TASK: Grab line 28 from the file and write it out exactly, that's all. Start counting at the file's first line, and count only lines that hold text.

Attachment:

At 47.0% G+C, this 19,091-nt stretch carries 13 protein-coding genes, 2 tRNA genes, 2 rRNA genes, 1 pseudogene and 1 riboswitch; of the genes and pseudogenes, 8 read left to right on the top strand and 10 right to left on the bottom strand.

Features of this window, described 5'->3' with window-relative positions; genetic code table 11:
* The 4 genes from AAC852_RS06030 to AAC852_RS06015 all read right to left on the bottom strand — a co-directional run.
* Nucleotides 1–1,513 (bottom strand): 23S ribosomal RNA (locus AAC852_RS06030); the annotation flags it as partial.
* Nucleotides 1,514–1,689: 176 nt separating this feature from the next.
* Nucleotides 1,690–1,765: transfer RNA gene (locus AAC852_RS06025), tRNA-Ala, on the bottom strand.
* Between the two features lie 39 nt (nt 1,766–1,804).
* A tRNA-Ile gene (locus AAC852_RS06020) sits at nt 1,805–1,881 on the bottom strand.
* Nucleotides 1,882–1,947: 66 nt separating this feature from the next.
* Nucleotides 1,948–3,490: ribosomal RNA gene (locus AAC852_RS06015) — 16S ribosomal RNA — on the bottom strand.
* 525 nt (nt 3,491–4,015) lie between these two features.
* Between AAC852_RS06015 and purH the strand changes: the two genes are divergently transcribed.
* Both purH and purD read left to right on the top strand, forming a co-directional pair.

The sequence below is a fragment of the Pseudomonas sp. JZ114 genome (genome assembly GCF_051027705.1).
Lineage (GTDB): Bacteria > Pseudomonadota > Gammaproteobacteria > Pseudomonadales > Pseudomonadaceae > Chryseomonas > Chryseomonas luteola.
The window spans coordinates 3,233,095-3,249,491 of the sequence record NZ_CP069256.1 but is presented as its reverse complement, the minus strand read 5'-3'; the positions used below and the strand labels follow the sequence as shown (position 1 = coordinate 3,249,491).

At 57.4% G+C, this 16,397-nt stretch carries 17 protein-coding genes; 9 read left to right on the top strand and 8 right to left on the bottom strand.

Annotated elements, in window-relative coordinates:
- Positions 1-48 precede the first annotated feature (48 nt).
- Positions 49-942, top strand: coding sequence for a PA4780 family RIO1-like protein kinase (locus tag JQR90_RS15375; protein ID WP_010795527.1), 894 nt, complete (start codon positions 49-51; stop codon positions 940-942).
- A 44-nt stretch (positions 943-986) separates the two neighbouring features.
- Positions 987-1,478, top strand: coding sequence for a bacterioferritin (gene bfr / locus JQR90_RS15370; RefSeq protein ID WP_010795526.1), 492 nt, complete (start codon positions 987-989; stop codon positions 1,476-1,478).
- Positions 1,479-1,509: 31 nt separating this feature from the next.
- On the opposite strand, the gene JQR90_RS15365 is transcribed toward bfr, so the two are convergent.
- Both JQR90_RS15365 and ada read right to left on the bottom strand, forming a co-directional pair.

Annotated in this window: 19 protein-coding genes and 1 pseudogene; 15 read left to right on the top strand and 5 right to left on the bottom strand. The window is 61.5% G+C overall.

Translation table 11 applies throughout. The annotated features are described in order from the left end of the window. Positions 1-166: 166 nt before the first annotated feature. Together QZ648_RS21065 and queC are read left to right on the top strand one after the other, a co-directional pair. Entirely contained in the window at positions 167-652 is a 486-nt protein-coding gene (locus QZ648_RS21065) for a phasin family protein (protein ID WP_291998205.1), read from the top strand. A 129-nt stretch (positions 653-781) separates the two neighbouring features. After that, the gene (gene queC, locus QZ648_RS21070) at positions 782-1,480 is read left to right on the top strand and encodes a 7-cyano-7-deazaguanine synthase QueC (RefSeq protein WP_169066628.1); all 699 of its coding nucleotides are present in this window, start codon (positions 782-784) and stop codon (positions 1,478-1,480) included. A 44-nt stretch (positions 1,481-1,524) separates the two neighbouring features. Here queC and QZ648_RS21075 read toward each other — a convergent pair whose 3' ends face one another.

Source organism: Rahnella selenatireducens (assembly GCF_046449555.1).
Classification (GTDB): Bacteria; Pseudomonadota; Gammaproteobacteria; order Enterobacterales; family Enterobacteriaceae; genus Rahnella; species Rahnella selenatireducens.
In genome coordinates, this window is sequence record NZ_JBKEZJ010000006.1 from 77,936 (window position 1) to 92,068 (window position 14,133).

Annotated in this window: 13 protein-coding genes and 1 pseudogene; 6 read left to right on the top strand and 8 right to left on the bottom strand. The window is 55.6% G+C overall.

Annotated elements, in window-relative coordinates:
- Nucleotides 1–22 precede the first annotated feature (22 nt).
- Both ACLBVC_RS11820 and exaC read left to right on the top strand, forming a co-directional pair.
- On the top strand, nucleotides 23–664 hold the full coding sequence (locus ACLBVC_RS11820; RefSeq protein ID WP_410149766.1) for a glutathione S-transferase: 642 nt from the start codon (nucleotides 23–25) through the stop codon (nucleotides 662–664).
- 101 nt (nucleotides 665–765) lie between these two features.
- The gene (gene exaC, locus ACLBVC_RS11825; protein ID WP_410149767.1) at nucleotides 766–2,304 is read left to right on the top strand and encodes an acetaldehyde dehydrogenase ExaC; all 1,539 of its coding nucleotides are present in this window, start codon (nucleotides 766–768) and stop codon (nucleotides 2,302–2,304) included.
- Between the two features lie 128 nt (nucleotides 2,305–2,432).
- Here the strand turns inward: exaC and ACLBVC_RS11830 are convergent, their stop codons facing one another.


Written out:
Source organism: Rahnella selenatireducens (assembly GCF_046449555.1).